Hillites, strap on your hungry pants now. Hill Center is poised to serve up a long-awaited eatery and has cooked up a new grilling curriculum.
Countdown to Crescent City Chow He’s put down roots across the river, but New Orleans native David Guas said he fell in love with Capitol Hill when he first moved to the north.
During an April 27 discussion about his new cookbook, “Grill Nation,” Guas said that after relocating from the Big Easy, he spent a good deal of time at the home of then-Roll Call publisher Mary Glassman and her husband, ex-Roll Call editor James Glassman.
He found the environs intoxicating, noting that the wealth of historic properties and vibrant community reminded him of lazy days spent lounging on stoops in the French Quarter, drinking in the scenery by observing those “having way too much fun” as they stumbled by.
He’s jazzed to officially become a part of the fabric of the neighborhood with the debut of his sophomore establishment. Per Guas, the highly anticipated project — which he maintains will, at least initially, closely mirror the dining program established at the flagship location in Arlington, Va. — is finally near the finish line.
“It’s about five to seven days after that final inspection,” he said of the turnaround time he’ll need before welcoming locals to the casual restaurant.
Once the renovated carriage house doors slide open, visitors will be privy to seating for around 50 — spread out between a vestibule area Guas has reconfigured into a lounge, a group table large enough for 10 patrons, as well as a glass-enclosed communal space. Another 30-odd guests should be able to sun themselves on a forthcoming patio.
Early risers can look forward to freshly roasted Counter Culture Coffee — which may then be served in your very own mug. Guas is expected to put out a call on social media for prospective patrons to bring in personal coffee cups, with selected drink-ware to be stored on an antique rack dangling above attendant baristas.
Those requiring something stronger can whet their whistles with craft beers — including four types of Abita Brewing Company products and four DC Brau offerings — by-the-glass wine selections (around a half dozen) and Mason jar cocktails (think: herb-spiked punches).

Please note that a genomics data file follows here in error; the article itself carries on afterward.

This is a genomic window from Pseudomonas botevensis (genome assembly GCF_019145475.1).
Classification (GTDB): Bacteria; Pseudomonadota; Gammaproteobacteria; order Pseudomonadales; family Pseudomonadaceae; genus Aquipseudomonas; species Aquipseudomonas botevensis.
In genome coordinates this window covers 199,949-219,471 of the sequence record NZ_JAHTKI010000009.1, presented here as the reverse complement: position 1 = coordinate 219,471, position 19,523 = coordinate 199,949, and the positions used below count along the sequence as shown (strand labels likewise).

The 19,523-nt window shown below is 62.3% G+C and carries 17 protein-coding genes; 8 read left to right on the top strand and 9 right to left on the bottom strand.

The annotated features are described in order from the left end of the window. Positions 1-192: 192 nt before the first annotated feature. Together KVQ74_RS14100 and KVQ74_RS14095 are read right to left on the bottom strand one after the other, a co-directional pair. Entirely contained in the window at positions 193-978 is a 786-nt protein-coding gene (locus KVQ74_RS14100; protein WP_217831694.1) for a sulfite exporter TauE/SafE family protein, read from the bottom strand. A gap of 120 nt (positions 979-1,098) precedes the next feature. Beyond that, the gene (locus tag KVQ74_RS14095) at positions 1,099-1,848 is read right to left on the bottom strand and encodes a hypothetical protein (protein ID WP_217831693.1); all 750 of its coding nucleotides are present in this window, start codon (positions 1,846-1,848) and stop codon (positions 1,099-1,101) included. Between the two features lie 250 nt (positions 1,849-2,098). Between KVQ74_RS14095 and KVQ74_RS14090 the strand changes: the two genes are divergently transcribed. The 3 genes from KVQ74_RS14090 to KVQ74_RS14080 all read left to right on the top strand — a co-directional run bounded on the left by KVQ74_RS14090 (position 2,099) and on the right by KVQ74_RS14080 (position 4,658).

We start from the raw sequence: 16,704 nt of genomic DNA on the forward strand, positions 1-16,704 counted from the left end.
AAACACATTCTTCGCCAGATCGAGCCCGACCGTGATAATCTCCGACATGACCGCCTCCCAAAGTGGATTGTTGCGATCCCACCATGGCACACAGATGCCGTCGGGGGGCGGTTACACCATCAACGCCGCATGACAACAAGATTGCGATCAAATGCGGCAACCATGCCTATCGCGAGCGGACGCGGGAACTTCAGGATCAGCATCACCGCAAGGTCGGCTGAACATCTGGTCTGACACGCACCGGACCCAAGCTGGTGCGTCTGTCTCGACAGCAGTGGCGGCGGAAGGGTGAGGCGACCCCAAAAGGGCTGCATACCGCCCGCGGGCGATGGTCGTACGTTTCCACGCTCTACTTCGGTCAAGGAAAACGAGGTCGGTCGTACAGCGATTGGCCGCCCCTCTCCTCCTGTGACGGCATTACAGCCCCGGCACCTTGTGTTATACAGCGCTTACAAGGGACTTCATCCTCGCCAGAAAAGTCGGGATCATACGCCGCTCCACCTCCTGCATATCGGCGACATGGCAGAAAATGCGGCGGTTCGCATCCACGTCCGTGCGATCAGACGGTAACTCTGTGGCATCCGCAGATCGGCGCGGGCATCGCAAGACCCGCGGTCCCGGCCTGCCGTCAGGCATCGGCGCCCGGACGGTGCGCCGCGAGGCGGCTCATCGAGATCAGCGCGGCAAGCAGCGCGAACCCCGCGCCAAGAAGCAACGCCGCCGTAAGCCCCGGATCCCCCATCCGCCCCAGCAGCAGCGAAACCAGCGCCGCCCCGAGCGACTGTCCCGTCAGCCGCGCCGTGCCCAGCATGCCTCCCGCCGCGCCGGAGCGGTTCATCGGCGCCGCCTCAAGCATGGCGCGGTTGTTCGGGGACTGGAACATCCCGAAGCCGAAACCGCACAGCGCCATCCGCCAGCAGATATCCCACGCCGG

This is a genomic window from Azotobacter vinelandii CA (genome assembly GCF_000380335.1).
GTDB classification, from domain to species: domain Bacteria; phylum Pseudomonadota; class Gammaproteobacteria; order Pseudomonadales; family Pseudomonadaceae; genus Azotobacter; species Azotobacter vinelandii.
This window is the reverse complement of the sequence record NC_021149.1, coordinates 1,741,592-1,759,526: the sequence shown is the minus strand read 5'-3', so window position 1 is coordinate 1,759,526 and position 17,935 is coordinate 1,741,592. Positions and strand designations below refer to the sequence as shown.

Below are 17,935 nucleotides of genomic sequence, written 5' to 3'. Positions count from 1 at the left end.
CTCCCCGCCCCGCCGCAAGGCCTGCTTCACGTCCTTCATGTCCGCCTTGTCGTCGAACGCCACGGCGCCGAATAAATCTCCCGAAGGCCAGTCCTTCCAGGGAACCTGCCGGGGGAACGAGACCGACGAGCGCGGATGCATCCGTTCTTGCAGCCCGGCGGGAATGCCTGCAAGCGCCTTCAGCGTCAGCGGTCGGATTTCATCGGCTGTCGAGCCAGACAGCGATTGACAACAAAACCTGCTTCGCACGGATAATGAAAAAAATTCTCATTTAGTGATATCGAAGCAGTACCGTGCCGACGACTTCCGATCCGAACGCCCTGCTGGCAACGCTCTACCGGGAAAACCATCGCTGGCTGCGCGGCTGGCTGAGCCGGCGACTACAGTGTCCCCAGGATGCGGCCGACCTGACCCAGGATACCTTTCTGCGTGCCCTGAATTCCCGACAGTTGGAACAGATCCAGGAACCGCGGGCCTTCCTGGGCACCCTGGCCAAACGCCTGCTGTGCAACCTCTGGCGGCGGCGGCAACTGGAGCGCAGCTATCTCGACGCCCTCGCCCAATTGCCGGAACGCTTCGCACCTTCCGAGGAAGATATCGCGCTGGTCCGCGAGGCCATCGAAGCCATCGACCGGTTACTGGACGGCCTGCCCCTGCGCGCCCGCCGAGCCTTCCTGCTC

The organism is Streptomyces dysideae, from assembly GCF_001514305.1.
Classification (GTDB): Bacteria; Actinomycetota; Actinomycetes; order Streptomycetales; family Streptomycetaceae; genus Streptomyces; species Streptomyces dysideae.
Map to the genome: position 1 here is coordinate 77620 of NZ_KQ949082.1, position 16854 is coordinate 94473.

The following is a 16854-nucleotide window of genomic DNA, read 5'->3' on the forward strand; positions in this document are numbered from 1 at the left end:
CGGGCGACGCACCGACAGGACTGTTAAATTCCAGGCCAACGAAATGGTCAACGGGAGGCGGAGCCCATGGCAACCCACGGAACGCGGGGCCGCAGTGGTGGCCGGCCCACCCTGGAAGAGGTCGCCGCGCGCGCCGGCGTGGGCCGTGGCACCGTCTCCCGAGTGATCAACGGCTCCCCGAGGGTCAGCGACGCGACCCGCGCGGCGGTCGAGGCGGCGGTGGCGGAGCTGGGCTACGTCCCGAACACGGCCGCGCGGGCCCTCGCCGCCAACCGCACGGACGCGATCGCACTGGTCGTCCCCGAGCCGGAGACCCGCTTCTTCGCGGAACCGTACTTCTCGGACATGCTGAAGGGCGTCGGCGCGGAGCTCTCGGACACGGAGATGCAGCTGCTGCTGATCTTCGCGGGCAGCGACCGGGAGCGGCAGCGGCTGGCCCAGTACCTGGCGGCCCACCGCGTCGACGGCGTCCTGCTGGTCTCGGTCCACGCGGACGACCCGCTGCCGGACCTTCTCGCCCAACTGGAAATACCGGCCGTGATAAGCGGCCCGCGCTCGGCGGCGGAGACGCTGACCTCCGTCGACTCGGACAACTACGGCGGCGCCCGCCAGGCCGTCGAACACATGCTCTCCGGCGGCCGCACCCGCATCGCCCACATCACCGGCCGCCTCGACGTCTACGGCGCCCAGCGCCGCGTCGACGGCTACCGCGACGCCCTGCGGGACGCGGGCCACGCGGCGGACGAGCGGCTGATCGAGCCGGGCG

In addition to Southern snacks and hearty meals cultivated at the original Bayou Bakery, Guas told veteran food writer Bonny Wolf to keep an eye out for daily specials, such as dishes featuring blue catfish — an invasive species prone to devouring the indigenous rockfish in the Chesapeake Bay.
Wolf, meanwhile, wanted the skinny on his fabled sweets.
“Are beignets dessert? Or breakfast, lunch and dinner fare?” she inquired.
“Sure! All of the above,” Guas asserted, urging folks hoping to steal away for on-the-sly snacking to plan ahead.
“Make sure that you bring a wet towel or something. Because they’ll know where you’ve been,” he said, stressing there’s no way to emerge particulate-free once the powdered sugar starts flying. “Come get dusted,” he quipped.
Once clear of red tape, the restaurant is projected to serve breakfast, lunch and dinner, seven days a week.
Smoke If You Got ’Em Those with a more DIY mindset are invited to take command of summer dining by enlisting in the nascent Barbecue Boot Camp series.
Washington Post “Smoke Signals” columnist Jim Shahin kicks off the three-part program on May 16 (each standalone class is $85) with his crash course in flame-licked everything.
“It's all live-fire cooking on a Weber kettle because that is what most people have, and cooking on a kettle is a great foundation to using other cookers, such as offset or vertical smoker,” Shahin told CQ Roll Call about his lesson plan.
Given the limited timetable — Hill Center has blocked off three hours for the hands-on tutorial — Shahin said he plans to smoke the featured brisket and pork ahead of time, but will delve into the mechanics of preparing rubs, sauces and sides on-site.
“I'm hoping for a lot of engagement,” he said.
Techniques Shahin said every would-be pitmaster would be wise to consider include:
- Proper positioning: “Use an indirect fire so that you can control your cooking,” he counseled.
- Staying focused: “Despite what everybody says about drinking beer all afternoon, I agree with the celebrated Austin pit master Aaron Franklin who says that, while it's fine to drink beer while cooking, it's important to not pay more attention to the drinking than the cooking,” he asserted. “Plus, fire can burn your house down.”
- Branching out: “You can cook pretty much anything on the grill, not just meat — vegetables, fruit, even desserts,” Shahin said.
- Temperature control: “It's a mistake I still make, cooking too fast sometimes because I'm impatient or too slow because I misjudged,” he warned.
“We’re going to do a lot of veg, which is kind of a looked over category,” he said. No word on whether that will translate into experimenting with fired-roasted smoked leeks (Page 259), grill-smoked summer peas (Page 263), charred okra (Page 270) or another recipe divined during his tenure with the Travel Channel.
Rocklands Barbeque founder John Snedden is scheduled to close out the grilling curriculum on Sept. 13 .
Hill Center: 921 Pennsylvania Ave. SE; 202-549-4172; HillCenterDC.org
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